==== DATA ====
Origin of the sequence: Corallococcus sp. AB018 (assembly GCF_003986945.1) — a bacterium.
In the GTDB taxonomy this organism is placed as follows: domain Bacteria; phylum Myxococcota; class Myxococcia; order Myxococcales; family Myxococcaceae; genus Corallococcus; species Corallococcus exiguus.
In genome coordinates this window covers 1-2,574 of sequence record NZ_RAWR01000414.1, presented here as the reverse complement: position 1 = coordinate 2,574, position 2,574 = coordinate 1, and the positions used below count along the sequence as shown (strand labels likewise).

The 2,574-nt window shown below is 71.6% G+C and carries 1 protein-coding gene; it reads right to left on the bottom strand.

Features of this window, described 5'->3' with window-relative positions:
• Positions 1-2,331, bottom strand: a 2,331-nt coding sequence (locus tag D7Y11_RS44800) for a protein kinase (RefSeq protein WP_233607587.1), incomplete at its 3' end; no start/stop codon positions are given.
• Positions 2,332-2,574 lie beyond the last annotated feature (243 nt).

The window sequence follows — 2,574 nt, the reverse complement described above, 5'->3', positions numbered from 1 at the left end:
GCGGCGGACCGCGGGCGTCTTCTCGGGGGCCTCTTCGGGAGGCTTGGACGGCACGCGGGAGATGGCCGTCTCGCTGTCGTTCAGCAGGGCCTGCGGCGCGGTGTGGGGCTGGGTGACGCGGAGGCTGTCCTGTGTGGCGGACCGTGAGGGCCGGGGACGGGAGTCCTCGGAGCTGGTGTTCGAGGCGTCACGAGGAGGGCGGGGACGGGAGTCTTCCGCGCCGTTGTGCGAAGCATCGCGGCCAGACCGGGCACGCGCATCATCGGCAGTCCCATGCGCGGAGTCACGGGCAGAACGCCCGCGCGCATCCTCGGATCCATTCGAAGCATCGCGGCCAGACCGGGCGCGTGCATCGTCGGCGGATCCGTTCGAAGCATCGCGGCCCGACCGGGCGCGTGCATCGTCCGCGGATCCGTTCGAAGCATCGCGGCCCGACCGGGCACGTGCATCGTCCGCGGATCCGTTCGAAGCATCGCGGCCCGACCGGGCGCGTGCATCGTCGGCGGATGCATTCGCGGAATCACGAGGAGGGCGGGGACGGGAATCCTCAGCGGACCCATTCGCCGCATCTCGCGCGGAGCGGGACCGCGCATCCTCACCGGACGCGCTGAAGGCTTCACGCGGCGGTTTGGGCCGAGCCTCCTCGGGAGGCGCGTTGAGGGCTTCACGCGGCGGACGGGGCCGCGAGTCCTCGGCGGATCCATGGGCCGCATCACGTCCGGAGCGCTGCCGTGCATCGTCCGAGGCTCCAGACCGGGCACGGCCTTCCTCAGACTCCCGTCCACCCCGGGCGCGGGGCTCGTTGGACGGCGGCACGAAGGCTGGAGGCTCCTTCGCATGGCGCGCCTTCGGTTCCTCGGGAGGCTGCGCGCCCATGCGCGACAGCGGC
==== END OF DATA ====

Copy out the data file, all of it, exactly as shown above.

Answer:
Origin of the sequence: Corallococcus sp. AB018 (assembly GCF_003986945.1) — a bacterium.
In the GTDB taxonomy this organism is placed as follows: domain Bacteria; phylum Myxococcota; class Myxococcia; order Myxococcales; family Myxococcaceae; genus Corallococcus; species Corallococcus exiguus.
In genome coordinates this window covers 1-2,574 of sequence record NZ_RAWR01000414.1, presented here as the reverse complement: position 1 = coordinate 2,574, position 2,574 = coordinate 1, and the positions used below count along the sequence as shown (strand labels likewise).

The 2,574-nt window shown below is 71.6% G+C and carries 1 protein-coding gene; it reads right to left on the bottom strand.

Features of this window, described 5'->3' with window-relative positions:
• Positions 1-2,331, bottom strand: a 2,331-nt coding sequence (locus tag D7Y11_RS44800) for a protein kinase (RefSeq protein WP_233607587.1), incomplete at its 3' end; no start/stop codon positions are given.
• Positions 2,332-2,574 lie beyond the last annotated feature (243 nt).

The window sequence follows — 2,574 nt, the reverse complement described above, 5'->3', positions numbered from 1 at the left end:
GCGGCGGACCGCGGGCGTCTTCTCGGGGGCCTCTTCGGGAGGCTTGGACGGCACGCGGGAGATGGCCGTCTCGCTGTCGTTCAGCAGGGCCTGCGGCGCGGTGTGGGGCTGGGTGACGCGGAGGCTGTCCTGTGTGGCGGACCGTGAGGGCCGGGGACGGGAGTCCTCGGAGCTGGTGTTCGAGGCGTCACGAGGAGGGCGGGGACGGGAGTCTTCCGCGCCGTTGTGCGAAGCATCGCGGCCAGACCGGGCACGCGCATCATCGGCAGTCCCATGCGCGGAGTCACGGGCAGAACGCCCGCGCGCATCCTCGGATCCATTCGAAGCATCGCGGCCAGACCGGGCGCGTGCATCGTCGGCGGATCCGTTCGAAGCATCGCGGCCCGACCGGGCGCGTGCATCGTCCGCGGATCCGTTCGAAGCATCGCGGCCCGACCGGGCACGTGCATCGTCCGCGGATCCGTTCGAAGCATCGCGGCCCGACCGGGCGCGTGCATCGTCGGCGGATGCATTCGCGGAATCACGAGGAGGGCGGGGACGGGAATCCTCAGCGGACCCATTCGCCGCATCTCGCGCGGAGCGGGACCGCGCATCCTCACCGGACGCGCTGAAGGCTTCACGCGGCGGTTTGGGCCGAGCCTCCTCGGGAGGCGCGTTGAGGGCTTCACGCGGCGGACGGGGCCGCGAGTCCTCGGCGGATCCATGGGCCGCATCACGTCCGGAGCGCTGCCGTGCATCGTCCGAGGCTCCAGACCGGGCACGGCCTTCCTCAGACTCCCGTCCACCCCGGGCGCGGGGCTCGTTGGACGGCGGCACGAAGGCTGGAGGCTCCTTCGCATGGCGCGCCTTCGGTTCCTCGGGAGGCTGCGCGCCCATGCGCGACAGCGGC